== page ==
Ron Baker admittedly was timid earlier this season, but the undrafted rookie guard grew more comfortable and confident with each practice and video session with Knicks coaches.

Baker is getting more minutes now and showing he can contribute and help an NBA team.

The Knicks likely will be that team going forward, but with the way he plays hard, defends and competes, Baker is putting himself on some coach’s wish list and executive’s radar. The Knicks probably won’t be the only team looking to sign Baker when he becomes a restricted free agent this summer.

“You’re always trying to prove yourself regardless of your situation,” Baker said. “I was undrafted and everyone knows that. But I had similar situations out of high school and getting to college. I’m kind of used to the unknown type of feel. So getting to this point, it’s been very satisfying. But I want more and I want to keep improving and see where my ceiling is.”

Baker, 24, isn’t your classic guard — or player, for that matter. He’s 6-4 and played mostly shooting guard in four years at Wichita State. But he has played both backcourt positions as well as some small forward for the Knicks.

When they were without Carmelo Anthony and Derrick Rose on Friday night in Miami, Baker stepped up while playing multiple positions. He scored 10 points and had a season-high six assists in a 98-94 win over the Heat. He played tough, physical defense and never got rattled, which have become stand-out traits of his.

“He’s got the size,” coach Jeff Hornacek said. “Sometimes guys get rattled if a team gets physical and they start knocking you around and you’re falling over and doing that driving to the basket and they’re not calling fouls. Ron’s strong enough. He plays through that. He can finish through fouls and grabs. That’s a great skill to have.”

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Hornacek likes Baker’s attitude and versatility, saying “guys like that are valuable in this league.” But it took some time for Baker, who is averaging 3.7 points and 1.7 assists in 46 games, to feel entirely comfortable.

He got some spot minutes behind Rose and Brandon Jennings and was shuttled up and down from the D-League earlier this season. Baker didn’t become a regular rotation player until Jennings — who helped mentor him — was waived Feb. 27. Now Baker starts when Rose is out and closes games, and Hornacek believes in him.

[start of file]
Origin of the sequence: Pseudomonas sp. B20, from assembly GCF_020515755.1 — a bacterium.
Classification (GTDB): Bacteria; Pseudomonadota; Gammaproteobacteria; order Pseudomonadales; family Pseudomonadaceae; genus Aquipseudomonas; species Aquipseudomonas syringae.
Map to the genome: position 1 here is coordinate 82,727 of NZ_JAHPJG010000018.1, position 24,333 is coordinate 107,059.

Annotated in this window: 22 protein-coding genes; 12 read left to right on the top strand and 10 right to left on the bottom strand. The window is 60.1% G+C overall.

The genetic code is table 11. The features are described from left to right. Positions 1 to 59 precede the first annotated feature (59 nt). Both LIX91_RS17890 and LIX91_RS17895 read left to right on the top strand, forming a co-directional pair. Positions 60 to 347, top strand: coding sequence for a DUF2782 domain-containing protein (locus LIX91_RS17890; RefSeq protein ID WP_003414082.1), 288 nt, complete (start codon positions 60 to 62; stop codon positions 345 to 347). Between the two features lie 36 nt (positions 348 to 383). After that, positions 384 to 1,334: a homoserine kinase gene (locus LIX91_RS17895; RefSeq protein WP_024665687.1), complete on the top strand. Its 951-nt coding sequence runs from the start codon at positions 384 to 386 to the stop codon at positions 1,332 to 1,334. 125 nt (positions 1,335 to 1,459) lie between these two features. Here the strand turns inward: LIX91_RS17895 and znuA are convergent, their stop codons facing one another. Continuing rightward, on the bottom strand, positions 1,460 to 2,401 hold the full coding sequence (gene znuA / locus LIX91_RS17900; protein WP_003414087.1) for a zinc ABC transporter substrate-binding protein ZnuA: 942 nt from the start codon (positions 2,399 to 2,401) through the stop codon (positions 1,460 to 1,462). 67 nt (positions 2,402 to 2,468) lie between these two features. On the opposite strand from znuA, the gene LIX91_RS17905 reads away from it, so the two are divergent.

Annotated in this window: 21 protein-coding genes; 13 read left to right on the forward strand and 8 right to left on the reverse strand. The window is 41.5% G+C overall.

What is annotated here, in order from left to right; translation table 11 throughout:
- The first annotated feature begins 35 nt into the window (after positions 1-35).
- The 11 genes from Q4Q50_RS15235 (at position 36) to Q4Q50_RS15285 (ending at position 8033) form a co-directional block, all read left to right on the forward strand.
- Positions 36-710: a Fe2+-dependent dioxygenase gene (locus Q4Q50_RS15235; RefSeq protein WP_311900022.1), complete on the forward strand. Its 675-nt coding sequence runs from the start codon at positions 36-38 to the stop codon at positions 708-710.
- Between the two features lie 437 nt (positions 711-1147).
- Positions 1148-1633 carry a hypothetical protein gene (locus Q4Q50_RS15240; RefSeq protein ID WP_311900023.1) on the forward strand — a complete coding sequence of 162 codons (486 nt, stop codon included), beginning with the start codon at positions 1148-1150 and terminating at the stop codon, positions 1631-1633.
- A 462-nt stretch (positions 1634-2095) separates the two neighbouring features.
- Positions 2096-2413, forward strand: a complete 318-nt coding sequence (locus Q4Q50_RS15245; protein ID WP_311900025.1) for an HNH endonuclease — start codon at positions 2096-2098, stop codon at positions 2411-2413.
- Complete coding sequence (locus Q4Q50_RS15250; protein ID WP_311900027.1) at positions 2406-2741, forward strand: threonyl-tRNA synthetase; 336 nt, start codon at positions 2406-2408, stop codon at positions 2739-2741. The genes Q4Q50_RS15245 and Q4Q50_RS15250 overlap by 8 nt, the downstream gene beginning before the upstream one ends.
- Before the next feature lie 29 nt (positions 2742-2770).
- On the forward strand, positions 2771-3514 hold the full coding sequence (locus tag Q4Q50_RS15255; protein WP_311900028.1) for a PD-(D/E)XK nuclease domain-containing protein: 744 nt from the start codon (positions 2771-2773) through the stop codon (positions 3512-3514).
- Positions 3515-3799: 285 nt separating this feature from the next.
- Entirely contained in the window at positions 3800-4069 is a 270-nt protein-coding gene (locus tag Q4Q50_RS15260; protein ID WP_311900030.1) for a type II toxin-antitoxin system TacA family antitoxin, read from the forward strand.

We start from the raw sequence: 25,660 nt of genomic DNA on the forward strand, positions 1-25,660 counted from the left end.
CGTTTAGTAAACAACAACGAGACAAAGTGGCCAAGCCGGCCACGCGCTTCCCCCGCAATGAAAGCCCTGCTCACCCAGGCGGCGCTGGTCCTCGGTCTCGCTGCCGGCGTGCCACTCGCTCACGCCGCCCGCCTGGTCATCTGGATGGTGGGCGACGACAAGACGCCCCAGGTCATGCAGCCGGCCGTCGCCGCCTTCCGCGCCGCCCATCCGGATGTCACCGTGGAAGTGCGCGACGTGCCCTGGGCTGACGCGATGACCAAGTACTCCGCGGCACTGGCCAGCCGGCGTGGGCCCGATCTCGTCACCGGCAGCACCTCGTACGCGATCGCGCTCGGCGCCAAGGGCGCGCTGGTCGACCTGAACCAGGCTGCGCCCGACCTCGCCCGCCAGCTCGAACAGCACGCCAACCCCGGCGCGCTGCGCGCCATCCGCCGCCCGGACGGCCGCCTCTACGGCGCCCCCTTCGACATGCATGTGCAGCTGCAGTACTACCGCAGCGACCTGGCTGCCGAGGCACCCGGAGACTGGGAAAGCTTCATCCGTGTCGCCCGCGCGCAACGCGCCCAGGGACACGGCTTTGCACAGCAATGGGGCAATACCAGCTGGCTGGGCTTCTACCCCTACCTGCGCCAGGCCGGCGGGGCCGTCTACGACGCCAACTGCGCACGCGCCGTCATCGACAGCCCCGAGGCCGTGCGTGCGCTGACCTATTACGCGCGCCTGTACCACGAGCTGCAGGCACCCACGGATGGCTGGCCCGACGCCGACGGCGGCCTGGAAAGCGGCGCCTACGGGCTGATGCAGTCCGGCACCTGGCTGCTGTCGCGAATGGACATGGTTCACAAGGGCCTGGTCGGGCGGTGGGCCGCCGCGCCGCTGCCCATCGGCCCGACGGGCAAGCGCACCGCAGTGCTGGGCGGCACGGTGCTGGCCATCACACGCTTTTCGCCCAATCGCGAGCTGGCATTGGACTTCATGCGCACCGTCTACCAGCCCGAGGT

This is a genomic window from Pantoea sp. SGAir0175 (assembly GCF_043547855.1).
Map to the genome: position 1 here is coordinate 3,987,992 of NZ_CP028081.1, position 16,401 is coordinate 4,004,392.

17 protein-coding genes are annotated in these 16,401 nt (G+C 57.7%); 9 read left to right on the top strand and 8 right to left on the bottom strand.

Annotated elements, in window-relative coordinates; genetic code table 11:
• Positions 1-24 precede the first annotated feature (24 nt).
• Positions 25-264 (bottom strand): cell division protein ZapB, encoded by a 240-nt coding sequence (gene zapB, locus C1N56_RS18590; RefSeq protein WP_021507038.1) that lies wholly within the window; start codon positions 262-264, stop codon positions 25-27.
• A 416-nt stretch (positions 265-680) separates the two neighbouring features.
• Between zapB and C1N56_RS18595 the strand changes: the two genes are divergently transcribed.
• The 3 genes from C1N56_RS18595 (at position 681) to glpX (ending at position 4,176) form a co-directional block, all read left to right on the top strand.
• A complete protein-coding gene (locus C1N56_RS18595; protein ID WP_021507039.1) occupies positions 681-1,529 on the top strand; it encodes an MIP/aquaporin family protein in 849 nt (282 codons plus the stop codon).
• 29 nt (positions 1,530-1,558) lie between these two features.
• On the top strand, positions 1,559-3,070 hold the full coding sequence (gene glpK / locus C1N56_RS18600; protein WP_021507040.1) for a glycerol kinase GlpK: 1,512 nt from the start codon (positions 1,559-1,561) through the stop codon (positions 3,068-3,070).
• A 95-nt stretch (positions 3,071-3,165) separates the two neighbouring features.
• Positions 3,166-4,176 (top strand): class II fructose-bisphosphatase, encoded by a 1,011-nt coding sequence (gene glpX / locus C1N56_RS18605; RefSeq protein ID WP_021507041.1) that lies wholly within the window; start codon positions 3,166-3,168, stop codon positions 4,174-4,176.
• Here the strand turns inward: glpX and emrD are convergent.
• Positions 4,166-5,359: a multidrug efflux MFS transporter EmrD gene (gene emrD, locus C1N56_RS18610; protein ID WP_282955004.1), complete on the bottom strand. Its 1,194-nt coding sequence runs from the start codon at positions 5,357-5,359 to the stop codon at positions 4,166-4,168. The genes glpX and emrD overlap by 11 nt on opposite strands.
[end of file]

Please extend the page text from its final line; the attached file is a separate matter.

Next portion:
“I was pretty timid coming in, early in my career, so to say,” Baker said. “It was tough for me to get going confidence-wise. Once you can see yourself on film and get coached in the classroom, it makes the game a little easier. We got good vets that are motivating me to push myself each and every day.”

Baker still needs to improve his shooting. He’s making 36.3 percent of his overall attempts and 28.6 percent from three-point range. But he will continue to work on that and all parts of his game in an attempt to build on his strong rookie season.

“Seeing him doing well, playing hard every game, using his minutes to prove that he can play, I love to see that,” Kristaps Porzingis said. “He kind of reminds me of myself my first year and even now, a guy that’s earning his minutes.”

Porzingis didn’t know Baker before watching him play for the Knicks’ summer league team. He said he was instantly impressed.

“All I heard was he’s a shooter,” Porzingis said. “Once I saw him play, there were a lot more things that I saw from him: his defense, for example. Nobody told me he’s that type of defender. He’s tough. He will guard anybody. He will fight hard with the bigs. That’s the type of guy you want on your team that plays hard on every possession.”

Baker will be a restricted free agent, so the Knicks can match any offers. They will need backcourt players, as Courtney Lee is the only one with a fully guaranteed deal for next season. Hornacek likes and trusts Baker, so it seems like a fit.

“We have a pretty good friendship,” Baker said. “I think we’ll try to be on the same team.”